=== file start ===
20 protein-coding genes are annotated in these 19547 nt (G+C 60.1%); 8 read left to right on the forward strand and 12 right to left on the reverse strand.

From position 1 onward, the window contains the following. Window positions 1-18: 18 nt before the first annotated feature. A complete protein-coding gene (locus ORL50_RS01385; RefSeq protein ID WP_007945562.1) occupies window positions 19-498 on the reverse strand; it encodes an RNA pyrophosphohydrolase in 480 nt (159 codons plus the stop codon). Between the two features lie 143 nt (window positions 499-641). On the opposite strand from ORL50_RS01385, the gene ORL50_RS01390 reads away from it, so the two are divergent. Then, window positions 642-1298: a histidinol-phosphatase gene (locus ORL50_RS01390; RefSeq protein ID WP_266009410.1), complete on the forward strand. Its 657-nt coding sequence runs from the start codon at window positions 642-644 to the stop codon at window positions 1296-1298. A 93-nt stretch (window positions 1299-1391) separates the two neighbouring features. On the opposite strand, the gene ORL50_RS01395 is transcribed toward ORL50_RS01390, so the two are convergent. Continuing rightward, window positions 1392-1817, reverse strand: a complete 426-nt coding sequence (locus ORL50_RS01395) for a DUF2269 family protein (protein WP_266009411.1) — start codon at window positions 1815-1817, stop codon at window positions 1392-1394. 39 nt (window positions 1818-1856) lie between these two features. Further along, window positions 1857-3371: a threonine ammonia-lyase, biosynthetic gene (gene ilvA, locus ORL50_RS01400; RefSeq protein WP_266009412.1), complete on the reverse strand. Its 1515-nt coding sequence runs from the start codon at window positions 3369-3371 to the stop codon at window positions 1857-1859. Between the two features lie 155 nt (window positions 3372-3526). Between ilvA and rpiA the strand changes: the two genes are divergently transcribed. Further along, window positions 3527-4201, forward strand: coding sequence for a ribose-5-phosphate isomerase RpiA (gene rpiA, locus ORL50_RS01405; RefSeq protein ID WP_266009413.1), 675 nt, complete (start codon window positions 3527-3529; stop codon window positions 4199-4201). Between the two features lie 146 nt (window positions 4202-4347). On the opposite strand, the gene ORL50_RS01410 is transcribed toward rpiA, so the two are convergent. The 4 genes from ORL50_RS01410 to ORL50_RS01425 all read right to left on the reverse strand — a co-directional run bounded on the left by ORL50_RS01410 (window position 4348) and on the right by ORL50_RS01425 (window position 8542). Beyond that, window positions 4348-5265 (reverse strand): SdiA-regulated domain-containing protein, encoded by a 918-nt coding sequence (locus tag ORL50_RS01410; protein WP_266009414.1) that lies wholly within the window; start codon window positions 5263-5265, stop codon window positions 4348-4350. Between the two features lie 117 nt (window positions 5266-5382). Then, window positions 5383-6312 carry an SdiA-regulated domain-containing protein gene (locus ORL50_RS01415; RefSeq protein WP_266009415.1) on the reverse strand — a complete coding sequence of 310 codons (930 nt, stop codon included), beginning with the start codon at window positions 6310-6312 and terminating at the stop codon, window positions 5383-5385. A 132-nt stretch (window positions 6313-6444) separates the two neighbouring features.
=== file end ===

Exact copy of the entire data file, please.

20 protein-coding genes are annotated in these 19547 nt (G+C 60.1%); 8 read left to right on the forward strand and 12 right to left on the reverse strand.

From position 1 onward, the window contains the following. Window positions 1-18: 18 nt before the first annotated feature. A complete protein-coding gene (locus ORL50_RS01385; RefSeq protein ID WP_007945562.1) occupies window positions 19-498 on the reverse strand; it encodes an RNA pyrophosphohydrolase in 480 nt (159 codons plus the stop codon). Between the two features lie 143 nt (window positions 499-641). On the opposite strand from ORL50_RS01385, the gene ORL50_RS01390 reads away from it, so the two are divergent. Then, window positions 642-1298: a histidinol-phosphatase gene (locus ORL50_RS01390; RefSeq protein ID WP_266009410.1), complete on the forward strand. Its 657-nt coding sequence runs from the start codon at window positions 642-644 to the stop codon at window positions 1296-1298. A 93-nt stretch (window positions 1299-1391) separates the two neighbouring features. On the opposite strand, the gene ORL50_RS01395 is transcribed toward ORL50_RS01390, so the two are convergent. Continuing rightward, window positions 1392-1817, reverse strand: a complete 426-nt coding sequence (locus ORL50_RS01395) for a DUF2269 family protein (protein WP_266009411.1) — start codon at window positions 1815-1817, stop codon at window positions 1392-1394. 39 nt (window positions 1818-1856) lie between these two features. Further along, window positions 1857-3371: a threonine ammonia-lyase, biosynthetic gene (gene ilvA, locus ORL50_RS01400; RefSeq protein WP_266009412.1), complete on the reverse strand. Its 1515-nt coding sequence runs from the start codon at window positions 3369-3371 to the stop codon at window positions 1857-1859. Between the two features lie 155 nt (window positions 3372-3526). Between ilvA and rpiA the strand changes: the two genes are divergently transcribed. Further along, window positions 3527-4201, forward strand: coding sequence for a ribose-5-phosphate isomerase RpiA (gene rpiA, locus ORL50_RS01405; RefSeq protein ID WP_266009413.1), 675 nt, complete (start codon window positions 3527-3529; stop codon window positions 4199-4201). Between the two features lie 146 nt (window positions 4202-4347). On the opposite strand, the gene ORL50_RS01410 is transcribed toward rpiA, so the two are convergent. The 4 genes from ORL50_RS01410 to ORL50_RS01425 all read right to left on the reverse strand — a co-directional run bounded on the left by ORL50_RS01410 (window position 4348) and on the right by ORL50_RS01425 (window position 8542). Beyond that, window positions 4348-5265 (reverse strand): SdiA-regulated domain-containing protein, encoded by a 918-nt coding sequence (locus tag ORL50_RS01410; protein WP_266009414.1) that lies wholly within the window; start codon window positions 5263-5265, stop codon window positions 4348-4350. Between the two features lie 117 nt (window positions 5266-5382). Then, window positions 5383-6312 carry an SdiA-regulated domain-containing protein gene (locus ORL50_RS01415; RefSeq protein WP_266009415.1) on the reverse strand — a complete coding sequence of 310 codons (930 nt, stop codon included), beginning with the start codon at window positions 6310-6312 and terminating at the stop codon, window positions 5383-5385. A 132-nt stretch (window positions 6313-6444) separates the two neighbouring features.